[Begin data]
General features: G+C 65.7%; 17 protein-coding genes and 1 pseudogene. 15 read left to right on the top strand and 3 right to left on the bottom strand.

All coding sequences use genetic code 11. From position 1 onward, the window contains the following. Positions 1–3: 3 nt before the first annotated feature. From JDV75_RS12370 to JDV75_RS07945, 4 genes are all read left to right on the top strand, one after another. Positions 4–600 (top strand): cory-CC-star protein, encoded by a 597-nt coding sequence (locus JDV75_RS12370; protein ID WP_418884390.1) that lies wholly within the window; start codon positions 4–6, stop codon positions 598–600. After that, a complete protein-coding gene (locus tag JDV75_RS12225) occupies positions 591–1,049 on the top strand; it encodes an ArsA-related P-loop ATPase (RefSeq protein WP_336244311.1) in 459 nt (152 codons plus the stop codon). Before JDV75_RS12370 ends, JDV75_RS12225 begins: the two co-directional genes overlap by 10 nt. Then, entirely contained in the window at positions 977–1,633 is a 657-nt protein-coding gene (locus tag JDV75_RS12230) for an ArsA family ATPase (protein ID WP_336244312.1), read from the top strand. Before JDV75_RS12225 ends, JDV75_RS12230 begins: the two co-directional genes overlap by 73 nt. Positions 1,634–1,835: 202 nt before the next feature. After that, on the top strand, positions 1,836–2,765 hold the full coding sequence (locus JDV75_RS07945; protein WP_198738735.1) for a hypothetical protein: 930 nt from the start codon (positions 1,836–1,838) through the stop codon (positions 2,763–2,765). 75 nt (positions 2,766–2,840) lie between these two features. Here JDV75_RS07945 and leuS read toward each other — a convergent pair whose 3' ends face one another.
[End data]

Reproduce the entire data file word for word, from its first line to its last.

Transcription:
General features: G+C 65.7%; 17 protein-coding genes and 1 pseudogene. 15 read left to right on the top strand and 3 right to left on the bottom strand.

All coding sequences use genetic code 11. From position 1 onward, the window contains the following. Positions 1–3: 3 nt before the first annotated feature. From JDV75_RS12370 to JDV75_RS07945, 4 genes are all read left to right on the top strand, one after another. Positions 4–600 (top strand): cory-CC-star protein, encoded by a 597-nt coding sequence (locus JDV75_RS12370; protein ID WP_418884390.1) that lies wholly within the window; start codon positions 4–6, stop codon positions 598–600. After that, a complete protein-coding gene (locus tag JDV75_RS12225) occupies positions 591–1,049 on the top strand; it encodes an ArsA-related P-loop ATPase (RefSeq protein WP_336244311.1) in 459 nt (152 codons plus the stop codon). Before JDV75_RS12370 ends, JDV75_RS12225 begins: the two co-directional genes overlap by 10 nt. Then, entirely contained in the window at positions 977–1,633 is a 657-nt protein-coding gene (locus tag JDV75_RS12230) for an ArsA family ATPase (protein ID WP_336244312.1), read from the top strand. Before JDV75_RS12225 ends, JDV75_RS12230 begins: the two co-directional genes overlap by 73 nt. Positions 1,634–1,835: 202 nt before the next feature. After that, on the top strand, positions 1,836–2,765 hold the full coding sequence (locus JDV75_RS07945; protein WP_198738735.1) for a hypothetical protein: 930 nt from the start codon (positions 1,836–1,838) through the stop codon (positions 2,763–2,765). 75 nt (positions 2,766–2,840) lie between these two features. Here JDV75_RS07945 and leuS read toward each other — a convergent pair whose 3' ends face one another.